If server instances in a cluster do not process incoming messages on a timely basis, increased network traffic, including NAK messages and heartbeat re-transmissions, can result. The repeated transmission of multicast packets on a network is referred to as a multicast storm, and can stress the network and attached stations, potentially causing end-stations to hang or fail. Increasing the size of the multicast buffers can improve the rate at which announcements are transmitted and received, and prevent multicast storms. See Configure Multicast Buffer Size.

Peer-to-Peer Communication Using IP Sockets

IP sockets provide a simple, high-performance mechanism for transferring messages and data between two applications. Clustered WebLogic Server instances use IP sockets for:

Note: The use of IP sockets in WebLogic Server extends beyond the cluster scenario—all RMI communication takes place using sockets, for example, when a remote Java client application accesses a remote object.

Proper socket configuration is crucial to the performance of a WebLogic Server cluster. Two factors determine the efficiency of socket communications in WebLogic Server:

Pure-Java Versus Native Socket Reader Implementations

Although the pure-Java implementation of socket reader threads is a reliable and portable method of peer-to-peer communication, it does not provide the best performance for heavy-duty socket usage in a WebLogic Server cluster. With pure-Java socket readers, threads must actively poll all opened sockets to determine if they contain data to read. In other words, socket reader threads are always "busy" polling sockets, even if the sockets have no data to read. This unnecessary overhead can reduce performance.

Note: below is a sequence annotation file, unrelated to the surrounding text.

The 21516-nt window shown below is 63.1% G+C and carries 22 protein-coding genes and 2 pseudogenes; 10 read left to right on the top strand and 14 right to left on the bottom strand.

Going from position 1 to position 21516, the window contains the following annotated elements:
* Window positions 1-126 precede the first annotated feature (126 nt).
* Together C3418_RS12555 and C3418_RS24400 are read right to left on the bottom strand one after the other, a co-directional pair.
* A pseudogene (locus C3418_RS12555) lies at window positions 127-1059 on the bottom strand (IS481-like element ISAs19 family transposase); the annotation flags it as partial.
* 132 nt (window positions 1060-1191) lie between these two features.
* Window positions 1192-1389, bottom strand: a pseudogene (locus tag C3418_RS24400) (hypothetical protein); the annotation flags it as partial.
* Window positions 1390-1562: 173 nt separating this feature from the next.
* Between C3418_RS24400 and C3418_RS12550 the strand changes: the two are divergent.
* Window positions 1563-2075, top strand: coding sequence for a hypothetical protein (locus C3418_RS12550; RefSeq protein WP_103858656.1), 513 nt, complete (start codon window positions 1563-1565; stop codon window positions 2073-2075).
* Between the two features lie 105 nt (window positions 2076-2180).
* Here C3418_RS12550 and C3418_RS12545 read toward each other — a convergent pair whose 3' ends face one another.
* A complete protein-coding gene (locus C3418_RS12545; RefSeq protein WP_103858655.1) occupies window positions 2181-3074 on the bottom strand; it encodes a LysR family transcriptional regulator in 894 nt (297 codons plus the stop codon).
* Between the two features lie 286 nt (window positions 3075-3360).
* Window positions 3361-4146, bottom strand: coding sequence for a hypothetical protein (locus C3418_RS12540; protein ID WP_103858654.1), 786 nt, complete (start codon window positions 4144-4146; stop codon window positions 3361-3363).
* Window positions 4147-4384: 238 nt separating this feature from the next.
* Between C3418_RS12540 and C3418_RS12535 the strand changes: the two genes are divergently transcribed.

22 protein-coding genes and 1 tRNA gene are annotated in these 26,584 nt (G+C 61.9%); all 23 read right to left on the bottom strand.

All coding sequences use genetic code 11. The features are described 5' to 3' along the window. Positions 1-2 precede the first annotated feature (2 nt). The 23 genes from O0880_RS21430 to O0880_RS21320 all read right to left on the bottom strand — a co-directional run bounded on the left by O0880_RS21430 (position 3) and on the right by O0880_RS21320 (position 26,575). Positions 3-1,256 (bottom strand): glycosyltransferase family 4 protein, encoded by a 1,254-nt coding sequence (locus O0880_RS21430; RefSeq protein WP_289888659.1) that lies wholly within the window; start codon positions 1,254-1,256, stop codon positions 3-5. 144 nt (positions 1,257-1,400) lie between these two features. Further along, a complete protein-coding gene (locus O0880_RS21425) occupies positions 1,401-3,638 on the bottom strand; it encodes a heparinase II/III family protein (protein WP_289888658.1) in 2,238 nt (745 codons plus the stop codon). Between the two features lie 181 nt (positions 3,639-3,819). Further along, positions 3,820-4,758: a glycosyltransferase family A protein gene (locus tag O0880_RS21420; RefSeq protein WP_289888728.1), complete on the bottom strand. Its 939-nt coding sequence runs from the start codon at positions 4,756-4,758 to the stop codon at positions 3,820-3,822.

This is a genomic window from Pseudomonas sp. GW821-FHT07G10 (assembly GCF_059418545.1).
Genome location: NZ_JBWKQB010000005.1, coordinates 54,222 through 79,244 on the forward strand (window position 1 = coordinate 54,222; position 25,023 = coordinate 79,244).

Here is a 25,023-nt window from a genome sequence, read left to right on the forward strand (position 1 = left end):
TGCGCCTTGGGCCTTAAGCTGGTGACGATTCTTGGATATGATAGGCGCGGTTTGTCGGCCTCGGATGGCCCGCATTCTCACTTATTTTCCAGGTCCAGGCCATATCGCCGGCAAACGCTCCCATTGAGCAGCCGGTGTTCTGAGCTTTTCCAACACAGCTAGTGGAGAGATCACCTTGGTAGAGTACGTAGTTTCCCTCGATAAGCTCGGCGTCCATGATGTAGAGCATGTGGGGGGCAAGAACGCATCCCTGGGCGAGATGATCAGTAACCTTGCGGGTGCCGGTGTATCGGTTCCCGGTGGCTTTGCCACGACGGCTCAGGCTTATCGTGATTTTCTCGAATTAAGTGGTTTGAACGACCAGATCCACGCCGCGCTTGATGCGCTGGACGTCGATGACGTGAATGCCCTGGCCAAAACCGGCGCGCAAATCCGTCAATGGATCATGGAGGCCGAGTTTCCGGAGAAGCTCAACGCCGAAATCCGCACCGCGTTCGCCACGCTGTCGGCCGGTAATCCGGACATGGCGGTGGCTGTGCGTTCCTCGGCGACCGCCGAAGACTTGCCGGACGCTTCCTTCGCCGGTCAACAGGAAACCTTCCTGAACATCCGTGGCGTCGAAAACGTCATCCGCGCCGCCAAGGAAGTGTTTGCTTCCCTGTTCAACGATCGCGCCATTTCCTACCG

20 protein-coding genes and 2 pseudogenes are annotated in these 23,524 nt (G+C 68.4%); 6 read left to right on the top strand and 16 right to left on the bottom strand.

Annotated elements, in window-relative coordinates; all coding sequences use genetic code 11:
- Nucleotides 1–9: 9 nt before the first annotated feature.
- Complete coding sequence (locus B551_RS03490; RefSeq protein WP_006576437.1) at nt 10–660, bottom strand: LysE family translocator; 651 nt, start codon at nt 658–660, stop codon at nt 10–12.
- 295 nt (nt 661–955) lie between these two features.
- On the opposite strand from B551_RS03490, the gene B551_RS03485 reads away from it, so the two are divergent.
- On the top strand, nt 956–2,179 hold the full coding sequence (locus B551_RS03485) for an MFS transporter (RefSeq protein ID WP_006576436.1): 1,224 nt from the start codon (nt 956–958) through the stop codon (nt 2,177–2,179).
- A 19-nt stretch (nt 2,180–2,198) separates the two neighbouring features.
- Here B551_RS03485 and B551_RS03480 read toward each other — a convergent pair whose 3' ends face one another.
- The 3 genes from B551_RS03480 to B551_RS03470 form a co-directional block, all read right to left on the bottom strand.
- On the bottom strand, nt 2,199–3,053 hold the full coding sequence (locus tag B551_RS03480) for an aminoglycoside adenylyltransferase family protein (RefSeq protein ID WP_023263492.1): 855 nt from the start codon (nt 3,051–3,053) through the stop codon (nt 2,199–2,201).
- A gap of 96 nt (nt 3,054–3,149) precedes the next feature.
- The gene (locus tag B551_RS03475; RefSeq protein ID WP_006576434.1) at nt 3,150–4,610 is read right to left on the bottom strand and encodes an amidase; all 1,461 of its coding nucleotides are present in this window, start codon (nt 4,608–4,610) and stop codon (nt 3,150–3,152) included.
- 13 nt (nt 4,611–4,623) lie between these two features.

The performance issue is magnified when a server instance has more open sockets than it has socket reader threads—each reader thread must poll more than one open socket. When the socket reader encounters an inactive socket, it waits for a timeout before servicing another. During this timeout period, an active socket may go unread while the socket reader polls inactive sockets, as shown in the following figure.

Figure 2-1 Pure-Java Socket Reader Threads Poll Inactive Sockets

Pure-Java Socket Reader Threads Poll Inactive Sockets






For best socket performance, configure the WebLogic Server host machine to use the native socket reader implementation for your operating system, rather than the pure-Java implementation. Native socket readers use far more efficient techniques to determine if there is data to read on a socket. With a native socket reader implementation, reader threads do not need to poll inactive sockets—they service only active sockets, and they are immediately notified (via an interrupt) when a given socket becomes active.

Note: Applets cannot use native socket reader implementations, and therefore have limited efficiency in socket communication.

For instructions on how to configure the WebLogic Server host machine to use the native socket reader implementation for your operating system, see Configure Native IP Sockets Readers on Machines that Host Server Instances.

Configuring Reader Threads for Java Socket Implementation

If you do use the pure-Java socket reader implementation, you can still improve the performance of socket communication by configuring the proper number of socket reader threads for each server instance. For best performance, the number of socket reader threads in WebLogic Server should equal the potential maximum number of opened sockets. This configuration avoids the situation in which a reader thread must service multiple sockets, and ensures that socket data is read immediately.

To determine the proper number of reader threads for server instances in your cluster, see the following section, Determining Potential Socket Usage.

For instructions on how to configure socket reader threads, see Set the Number of Reader Threads on Machines that Host Server Instances.

Determining Potential Socket Usage

Each WebLogic Server instance can potentially open a socket for every other server instance in the cluster. However, the actual maximum number of sockets used at a given time depends on the configuration of your cluster. In practice, clustered systems generally do not open a socket for every other server instance, because objects are deployed homogeneously—to each server instance in the cluster.

If your cluster uses in-memory HTTP session state replication, and you deploy objects homogeneously, each server instance potentially opens a maximum of only two sockets, as shown in the following figure.

Figure 2-2 Homogeneous Deployment Minimizes Socket Requirements

Homogeneous Deployment Minimizes Socket Requirements